Branden Randall, program facilitator, speaks to students. Credit: Doug McSchooler for Mirror Indy

The cohort met twice a week during school for about an hour at a time, taking in lessons about relationship building, mental health, family structure and conflict resolution. Randall challenged the young men to think about power structures, peer influence and how their actions could set an example for others around them.

He encouraged conversation and assigned the group homework occasionally. At the end of the school year, Randall said he plans to compare the students’ grades and attendance to reports from the middle of the school year. Although, for Randall, improving grades is a secondary goal.

“It is really important for people to understand the narrative of what youth leadership looks like,” Randall told Mirror Indy. “A lot of times, people expect that you have to have a 4.0, you have to be applying to colleges. These kids are very much leaders and while some of them want to go to college, not all of them do and that’s fine. They’re still finding joy and happiness in the world and they’re committing to making a positive difference.”

Keeping that in mind, Randall introduced the teens to different career paths. This month, he invited eight people from different industries to network with the group in a small, end-of-year career expo. He also arranged a service project where about half the group assembled hygiene and snack bags for 50 people in the city experiencing housing insecurity.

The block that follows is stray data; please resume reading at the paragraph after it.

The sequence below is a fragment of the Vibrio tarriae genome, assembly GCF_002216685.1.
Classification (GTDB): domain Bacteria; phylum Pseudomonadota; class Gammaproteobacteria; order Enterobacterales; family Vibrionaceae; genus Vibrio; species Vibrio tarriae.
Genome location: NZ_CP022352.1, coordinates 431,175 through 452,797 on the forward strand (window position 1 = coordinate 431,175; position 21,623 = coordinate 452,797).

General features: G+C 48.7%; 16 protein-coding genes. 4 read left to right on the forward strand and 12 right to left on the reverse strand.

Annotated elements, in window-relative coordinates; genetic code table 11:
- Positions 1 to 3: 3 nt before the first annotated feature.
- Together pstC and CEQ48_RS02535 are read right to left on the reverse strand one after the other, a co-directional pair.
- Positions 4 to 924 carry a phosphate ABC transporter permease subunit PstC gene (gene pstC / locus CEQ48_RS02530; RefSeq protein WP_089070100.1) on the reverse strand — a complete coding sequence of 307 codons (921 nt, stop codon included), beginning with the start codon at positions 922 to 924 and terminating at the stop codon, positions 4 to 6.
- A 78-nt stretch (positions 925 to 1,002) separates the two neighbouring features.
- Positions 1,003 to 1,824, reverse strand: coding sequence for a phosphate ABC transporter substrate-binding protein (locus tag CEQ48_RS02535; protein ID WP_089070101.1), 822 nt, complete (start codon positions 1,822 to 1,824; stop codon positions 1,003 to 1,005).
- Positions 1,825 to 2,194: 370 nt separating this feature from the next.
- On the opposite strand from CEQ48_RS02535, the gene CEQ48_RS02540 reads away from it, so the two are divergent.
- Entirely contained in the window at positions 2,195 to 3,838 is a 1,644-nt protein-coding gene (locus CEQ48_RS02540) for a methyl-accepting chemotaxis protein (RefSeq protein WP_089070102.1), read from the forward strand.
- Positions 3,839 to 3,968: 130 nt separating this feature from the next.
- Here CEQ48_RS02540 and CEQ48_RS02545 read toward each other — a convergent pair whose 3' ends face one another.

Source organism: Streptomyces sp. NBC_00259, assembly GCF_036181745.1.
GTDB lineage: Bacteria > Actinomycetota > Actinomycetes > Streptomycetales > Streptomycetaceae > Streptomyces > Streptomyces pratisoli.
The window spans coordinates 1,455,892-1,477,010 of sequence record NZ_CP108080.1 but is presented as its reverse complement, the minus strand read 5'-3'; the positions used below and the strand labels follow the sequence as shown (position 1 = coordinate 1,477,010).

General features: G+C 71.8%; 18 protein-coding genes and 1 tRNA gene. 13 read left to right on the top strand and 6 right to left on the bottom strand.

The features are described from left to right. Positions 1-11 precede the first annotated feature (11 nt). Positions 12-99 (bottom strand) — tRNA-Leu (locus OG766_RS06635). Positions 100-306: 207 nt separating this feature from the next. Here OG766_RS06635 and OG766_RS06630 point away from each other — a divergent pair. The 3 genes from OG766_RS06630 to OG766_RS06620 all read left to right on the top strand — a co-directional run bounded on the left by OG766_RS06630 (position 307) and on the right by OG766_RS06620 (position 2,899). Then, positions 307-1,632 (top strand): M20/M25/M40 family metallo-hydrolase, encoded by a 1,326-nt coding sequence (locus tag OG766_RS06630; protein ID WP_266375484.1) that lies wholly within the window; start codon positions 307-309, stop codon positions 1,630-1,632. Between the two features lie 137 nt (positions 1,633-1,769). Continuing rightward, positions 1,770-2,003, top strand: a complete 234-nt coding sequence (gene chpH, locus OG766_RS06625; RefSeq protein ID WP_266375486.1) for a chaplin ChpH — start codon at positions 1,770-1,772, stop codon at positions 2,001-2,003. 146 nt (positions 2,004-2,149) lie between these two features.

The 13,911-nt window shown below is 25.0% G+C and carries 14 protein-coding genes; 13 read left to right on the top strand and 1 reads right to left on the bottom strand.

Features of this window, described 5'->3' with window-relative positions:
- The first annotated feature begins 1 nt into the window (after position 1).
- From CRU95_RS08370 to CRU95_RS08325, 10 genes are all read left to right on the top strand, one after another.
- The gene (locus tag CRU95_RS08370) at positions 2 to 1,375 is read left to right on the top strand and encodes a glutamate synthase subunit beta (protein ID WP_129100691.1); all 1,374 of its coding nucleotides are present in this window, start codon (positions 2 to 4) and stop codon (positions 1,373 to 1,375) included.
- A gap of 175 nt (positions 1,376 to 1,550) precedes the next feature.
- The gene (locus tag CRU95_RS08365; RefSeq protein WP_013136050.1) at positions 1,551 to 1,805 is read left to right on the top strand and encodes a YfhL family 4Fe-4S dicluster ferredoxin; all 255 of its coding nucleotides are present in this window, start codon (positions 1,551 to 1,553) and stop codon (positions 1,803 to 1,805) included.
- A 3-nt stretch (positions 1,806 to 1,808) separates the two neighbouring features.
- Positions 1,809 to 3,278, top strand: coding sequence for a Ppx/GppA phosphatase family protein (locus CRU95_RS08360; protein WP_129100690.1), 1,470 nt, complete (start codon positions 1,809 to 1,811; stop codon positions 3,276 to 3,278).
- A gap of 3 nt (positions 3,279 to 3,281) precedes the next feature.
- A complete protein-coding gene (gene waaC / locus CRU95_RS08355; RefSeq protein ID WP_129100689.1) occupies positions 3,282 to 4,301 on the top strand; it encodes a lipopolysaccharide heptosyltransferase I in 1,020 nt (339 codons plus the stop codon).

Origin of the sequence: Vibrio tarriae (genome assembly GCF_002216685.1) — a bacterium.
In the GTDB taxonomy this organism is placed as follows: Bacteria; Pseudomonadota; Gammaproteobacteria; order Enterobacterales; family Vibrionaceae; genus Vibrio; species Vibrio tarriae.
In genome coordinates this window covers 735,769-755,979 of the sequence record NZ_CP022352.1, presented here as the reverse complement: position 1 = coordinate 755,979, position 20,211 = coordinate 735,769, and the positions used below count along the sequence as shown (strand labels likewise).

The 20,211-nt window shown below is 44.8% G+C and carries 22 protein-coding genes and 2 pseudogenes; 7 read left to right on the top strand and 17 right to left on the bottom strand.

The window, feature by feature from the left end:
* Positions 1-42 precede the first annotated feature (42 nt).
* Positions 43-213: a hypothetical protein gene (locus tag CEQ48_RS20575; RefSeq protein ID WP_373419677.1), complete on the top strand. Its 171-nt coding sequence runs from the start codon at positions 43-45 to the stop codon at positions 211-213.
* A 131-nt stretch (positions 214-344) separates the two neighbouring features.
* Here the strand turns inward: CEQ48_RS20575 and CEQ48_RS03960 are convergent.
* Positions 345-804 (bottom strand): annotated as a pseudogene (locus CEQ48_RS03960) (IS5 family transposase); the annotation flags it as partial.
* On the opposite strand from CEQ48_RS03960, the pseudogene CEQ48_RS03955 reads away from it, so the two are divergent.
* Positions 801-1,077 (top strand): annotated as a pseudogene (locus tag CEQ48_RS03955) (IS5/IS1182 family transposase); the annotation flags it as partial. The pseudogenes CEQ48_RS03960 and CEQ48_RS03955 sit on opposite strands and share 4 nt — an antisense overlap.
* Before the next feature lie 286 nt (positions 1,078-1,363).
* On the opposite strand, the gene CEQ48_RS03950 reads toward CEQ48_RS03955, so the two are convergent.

Jonathan Brewer expresses what he gained from his experience. Credit: Doug McSchooler for Mirror Indy

Jonathan Brewer said the activities taught him how to make plans and take accountability for his actions. The Tech senior studied welding in high school and now hopes to continue that in trade school. He’s also considering colleges where he can continue his participation in athletics.

“There’s not a lot of people that’s gonna tell you the right way of how to do things,” Brewer said. “Now, I try to look at the right company to surround myself with that’ll help me later on in the future.”

Relationships to continue